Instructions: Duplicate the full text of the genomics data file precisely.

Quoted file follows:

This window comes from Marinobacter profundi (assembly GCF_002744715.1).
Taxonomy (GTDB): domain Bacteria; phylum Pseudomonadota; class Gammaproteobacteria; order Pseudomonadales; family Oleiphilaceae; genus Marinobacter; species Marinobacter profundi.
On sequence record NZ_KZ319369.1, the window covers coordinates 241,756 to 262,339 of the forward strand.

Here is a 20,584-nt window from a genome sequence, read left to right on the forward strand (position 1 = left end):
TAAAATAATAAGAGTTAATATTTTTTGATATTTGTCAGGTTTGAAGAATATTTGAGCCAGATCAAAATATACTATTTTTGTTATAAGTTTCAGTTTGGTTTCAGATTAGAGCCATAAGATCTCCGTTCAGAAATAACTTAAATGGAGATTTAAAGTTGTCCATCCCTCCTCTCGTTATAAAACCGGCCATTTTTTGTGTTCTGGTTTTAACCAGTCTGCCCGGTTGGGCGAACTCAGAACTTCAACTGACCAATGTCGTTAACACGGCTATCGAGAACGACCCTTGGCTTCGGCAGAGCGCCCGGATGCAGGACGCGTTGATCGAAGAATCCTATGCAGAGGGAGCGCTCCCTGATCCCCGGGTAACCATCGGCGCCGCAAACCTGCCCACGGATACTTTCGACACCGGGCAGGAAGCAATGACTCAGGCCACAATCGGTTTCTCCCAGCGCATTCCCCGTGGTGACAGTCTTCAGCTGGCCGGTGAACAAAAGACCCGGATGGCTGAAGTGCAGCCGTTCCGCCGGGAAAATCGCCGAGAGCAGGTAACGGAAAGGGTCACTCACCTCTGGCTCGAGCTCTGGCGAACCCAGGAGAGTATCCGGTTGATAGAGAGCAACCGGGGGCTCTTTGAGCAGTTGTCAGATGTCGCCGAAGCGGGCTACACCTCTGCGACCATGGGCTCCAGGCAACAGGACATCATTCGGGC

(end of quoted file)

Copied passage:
This window comes from Marinobacter profundi (assembly GCF_002744715.1).
Taxonomy (GTDB): domain Bacteria; phylum Pseudomonadota; class Gammaproteobacteria; order Pseudomonadales; family Oleiphilaceae; genus Marinobacter; species Marinobacter profundi.
On sequence record NZ_KZ319369.1, the window covers coordinates 241,756 to 262,339 of the forward strand.

Here is a 20,584-nt window from a genome sequence, read left to right on the forward strand (position 1 = left end):
TAAAATAATAAGAGTTAATATTTTTTGATATTTGTCAGGTTTGAAGAATATTTGAGCCAGATCAAAATATACTATTTTTGTTATAAGTTTCAGTTTGGTTTCAGATTAGAGCCATAAGATCTCCGTTCAGAAATAACTTAAATGGAGATTTAAAGTTGTCCATCCCTCCTCTCGTTATAAAACCGGCCATTTTTTGTGTTCTGGTTTTAACCAGTCTGCCCGGTTGGGCGAACTCAGAACTTCAACTGACCAATGTCGTTAACACGGCTATCGAGAACGACCCTTGGCTTCGGCAGAGCGCCCGGATGCAGGACGCGTTGATCGAAGAATCCTATGCAGAGGGAGCGCTCCCTGATCCCCGGGTAACCATCGGCGCCGCAAACCTGCCCACGGATACTTTCGACACCGGGCAGGAAGCAATGACTCAGGCCACAATCGGTTTCTCCCAGCGCATTCCCCGTGGTGACAGTCTTCAGCTGGCCGGTGAACAAAAGACCCGGATGGCTGAAGTGCAGCCGTTCCGCCGGGAAAATCGCCGAGAGCAGGTAACGGAAAGGGTCACTCACCTCTGGCTCGAGCTCTGGCGAACCCAGGAGAGTATCCGGTTGATAGAGAGCAACCGGGGGCTCTTTGAGCAGTTGTCAGATGTCGCCGAAGCGGGCTACACCTCTGCGACCATGGGCTCCAGGCAACAGGACATCATTCGGGC